Civil liberties work in Nevada was a tonic from campus politics and from the politics of the Democratic Party, both of which he found hidebound and inertial. To get something done, he believed, he had to look elsewhere than the university’s bureaucracy and the party’s old-fashioned ways. The ACLU was where he landed.

“It was very hard to get things accomplished within the university and the university system. … My gravitation to the ACLU was in part because it was so frustrating to get things accomplished in the university and in the Democratic Party. And the ACLU was kind of virgin ground. You know, we could accomplish whatever we wanted to try to accomplish. And in time we would accomplish almost everything we tried … whereas within the other two settings we were facing barriers.”

Civil-liberties work was also a relief from the alienation he experienced from the uses of power he observed.

“It began to happen with the Bay of Pigs in ’61. … I was particularly upset by the invasion of the Dominican Republic in ’65 and then by the escalation in Vietnam.”

Some figures on campus, like John Marshall and John Dodson, encouraged Siegel’s growing activism.

One barometer of the changes in the political climate in the state over the period of Siegel’s career was the Hansen family in Sparks. The family, a free-standing, right-wing machine of its own, early on targeted Siegel as an adversary.

“The Hansens … have been a part of my life, to this day, in so many ways,” Siegel laughs. “Danny was a student in my Russian Politics class.”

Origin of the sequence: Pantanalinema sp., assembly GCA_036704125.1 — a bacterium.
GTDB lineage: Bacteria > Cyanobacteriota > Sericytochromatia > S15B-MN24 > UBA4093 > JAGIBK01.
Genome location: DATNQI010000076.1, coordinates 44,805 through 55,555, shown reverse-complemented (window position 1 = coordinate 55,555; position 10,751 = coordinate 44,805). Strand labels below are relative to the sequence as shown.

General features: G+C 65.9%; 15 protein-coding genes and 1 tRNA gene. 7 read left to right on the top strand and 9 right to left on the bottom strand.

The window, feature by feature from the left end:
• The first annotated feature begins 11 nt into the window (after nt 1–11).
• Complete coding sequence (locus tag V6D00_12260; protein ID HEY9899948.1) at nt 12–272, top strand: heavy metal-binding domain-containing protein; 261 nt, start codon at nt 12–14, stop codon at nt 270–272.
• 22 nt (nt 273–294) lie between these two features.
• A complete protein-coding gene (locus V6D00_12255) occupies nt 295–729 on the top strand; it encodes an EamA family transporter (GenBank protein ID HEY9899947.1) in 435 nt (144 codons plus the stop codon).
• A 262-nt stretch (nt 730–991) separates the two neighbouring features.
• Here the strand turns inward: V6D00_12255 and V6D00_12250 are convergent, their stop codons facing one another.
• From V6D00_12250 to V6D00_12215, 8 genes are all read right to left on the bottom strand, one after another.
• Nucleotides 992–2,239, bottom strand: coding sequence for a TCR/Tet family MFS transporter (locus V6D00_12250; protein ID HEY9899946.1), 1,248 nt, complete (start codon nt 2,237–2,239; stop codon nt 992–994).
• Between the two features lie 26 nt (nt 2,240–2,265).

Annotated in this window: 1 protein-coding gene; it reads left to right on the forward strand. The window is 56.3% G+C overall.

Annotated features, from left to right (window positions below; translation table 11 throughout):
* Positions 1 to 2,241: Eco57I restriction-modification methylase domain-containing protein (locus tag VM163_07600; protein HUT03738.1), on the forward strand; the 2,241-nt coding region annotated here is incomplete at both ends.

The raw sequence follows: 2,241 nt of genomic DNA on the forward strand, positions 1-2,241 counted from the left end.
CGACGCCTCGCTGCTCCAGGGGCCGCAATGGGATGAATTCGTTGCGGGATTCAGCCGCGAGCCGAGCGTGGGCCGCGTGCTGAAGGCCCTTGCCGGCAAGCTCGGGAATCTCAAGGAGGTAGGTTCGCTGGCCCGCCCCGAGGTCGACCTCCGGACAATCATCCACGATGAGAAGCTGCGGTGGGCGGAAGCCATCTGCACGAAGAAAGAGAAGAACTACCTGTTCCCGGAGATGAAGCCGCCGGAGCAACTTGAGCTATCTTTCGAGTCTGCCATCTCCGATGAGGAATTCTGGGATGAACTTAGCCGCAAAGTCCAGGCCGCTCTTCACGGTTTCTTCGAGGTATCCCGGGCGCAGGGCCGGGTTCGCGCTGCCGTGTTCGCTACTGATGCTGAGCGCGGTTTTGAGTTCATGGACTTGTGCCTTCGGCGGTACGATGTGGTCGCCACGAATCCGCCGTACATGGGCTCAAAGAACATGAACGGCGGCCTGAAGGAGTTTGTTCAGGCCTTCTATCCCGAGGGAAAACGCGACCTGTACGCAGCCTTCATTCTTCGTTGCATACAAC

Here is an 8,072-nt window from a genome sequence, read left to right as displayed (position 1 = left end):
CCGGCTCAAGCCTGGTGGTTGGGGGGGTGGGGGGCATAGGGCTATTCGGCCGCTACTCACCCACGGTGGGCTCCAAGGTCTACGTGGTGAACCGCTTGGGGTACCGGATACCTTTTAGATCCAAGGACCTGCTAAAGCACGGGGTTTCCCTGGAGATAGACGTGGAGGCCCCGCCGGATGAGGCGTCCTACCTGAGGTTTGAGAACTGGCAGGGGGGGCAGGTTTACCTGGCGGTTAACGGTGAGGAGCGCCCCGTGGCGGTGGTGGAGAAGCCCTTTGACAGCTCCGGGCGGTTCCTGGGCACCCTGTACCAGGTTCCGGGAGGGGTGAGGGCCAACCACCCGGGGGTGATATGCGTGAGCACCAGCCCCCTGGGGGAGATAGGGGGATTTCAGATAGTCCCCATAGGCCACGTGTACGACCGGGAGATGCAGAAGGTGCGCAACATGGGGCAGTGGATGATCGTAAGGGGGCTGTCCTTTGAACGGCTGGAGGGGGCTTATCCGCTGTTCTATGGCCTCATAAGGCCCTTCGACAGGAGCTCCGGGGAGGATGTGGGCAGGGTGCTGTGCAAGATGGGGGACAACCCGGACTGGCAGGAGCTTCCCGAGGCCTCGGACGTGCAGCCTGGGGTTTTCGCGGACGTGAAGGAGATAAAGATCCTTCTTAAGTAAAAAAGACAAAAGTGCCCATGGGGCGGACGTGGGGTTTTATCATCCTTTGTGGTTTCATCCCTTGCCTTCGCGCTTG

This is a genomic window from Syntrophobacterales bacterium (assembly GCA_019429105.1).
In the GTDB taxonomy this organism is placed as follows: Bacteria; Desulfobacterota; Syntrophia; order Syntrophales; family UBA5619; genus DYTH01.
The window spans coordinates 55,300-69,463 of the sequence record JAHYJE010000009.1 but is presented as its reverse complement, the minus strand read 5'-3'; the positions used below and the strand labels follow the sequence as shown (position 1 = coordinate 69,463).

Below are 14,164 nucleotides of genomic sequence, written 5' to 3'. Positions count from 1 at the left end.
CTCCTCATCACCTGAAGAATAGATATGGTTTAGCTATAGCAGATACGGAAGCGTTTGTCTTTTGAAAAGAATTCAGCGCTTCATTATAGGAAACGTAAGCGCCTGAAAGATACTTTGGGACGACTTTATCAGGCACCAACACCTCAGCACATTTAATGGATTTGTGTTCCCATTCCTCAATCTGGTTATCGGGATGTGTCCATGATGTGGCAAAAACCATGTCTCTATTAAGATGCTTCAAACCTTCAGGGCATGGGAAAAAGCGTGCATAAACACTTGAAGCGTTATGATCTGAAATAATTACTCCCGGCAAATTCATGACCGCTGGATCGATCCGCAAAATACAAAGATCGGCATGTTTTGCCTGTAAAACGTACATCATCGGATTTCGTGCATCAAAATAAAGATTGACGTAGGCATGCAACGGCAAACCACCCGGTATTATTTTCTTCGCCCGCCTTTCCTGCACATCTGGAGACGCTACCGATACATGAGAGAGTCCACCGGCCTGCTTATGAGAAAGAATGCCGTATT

In 1972, during the religious-breakfast dispute, the Hansens circulated a petition against “the imported New York professor.” But as the years passed and Siegel and the Hansens warily circled each other, they sometimes found they had overlapping interests on issues like the Patriot Act—and most recently when the ACLU defended Janine Hansen from an arrest for circulating a petition on the public’s property.

Another measure of the changed climate in Nevada since Siegel’s arrival is the status of the ACLU. A Nevada chapter started out in 1966 with little power, but that changed over the years. The ACLU of Nevada eventually started winning most of its court cases and even developed some political influence. State legislators looked to the ACLU for assistance and expertise, as when Siegel advised state legislators who were redrafting the Nevada death penalty law after a U.S. Supreme Court decision. (In that case, the nation’s top court changed its own signals to state legislatures twice in two years, with the result, as Siegel put it, “We helped them write an unconstitutional law. It wasn’t our intent; it was just the way it happened. The Supreme Court turned around on us.”)

Siegel’s own influence also grew, and he formed alliances that stood him in good stead. When Morris tried to stop Siegel’s tenure, university Regent Flora Dungan came to his aid.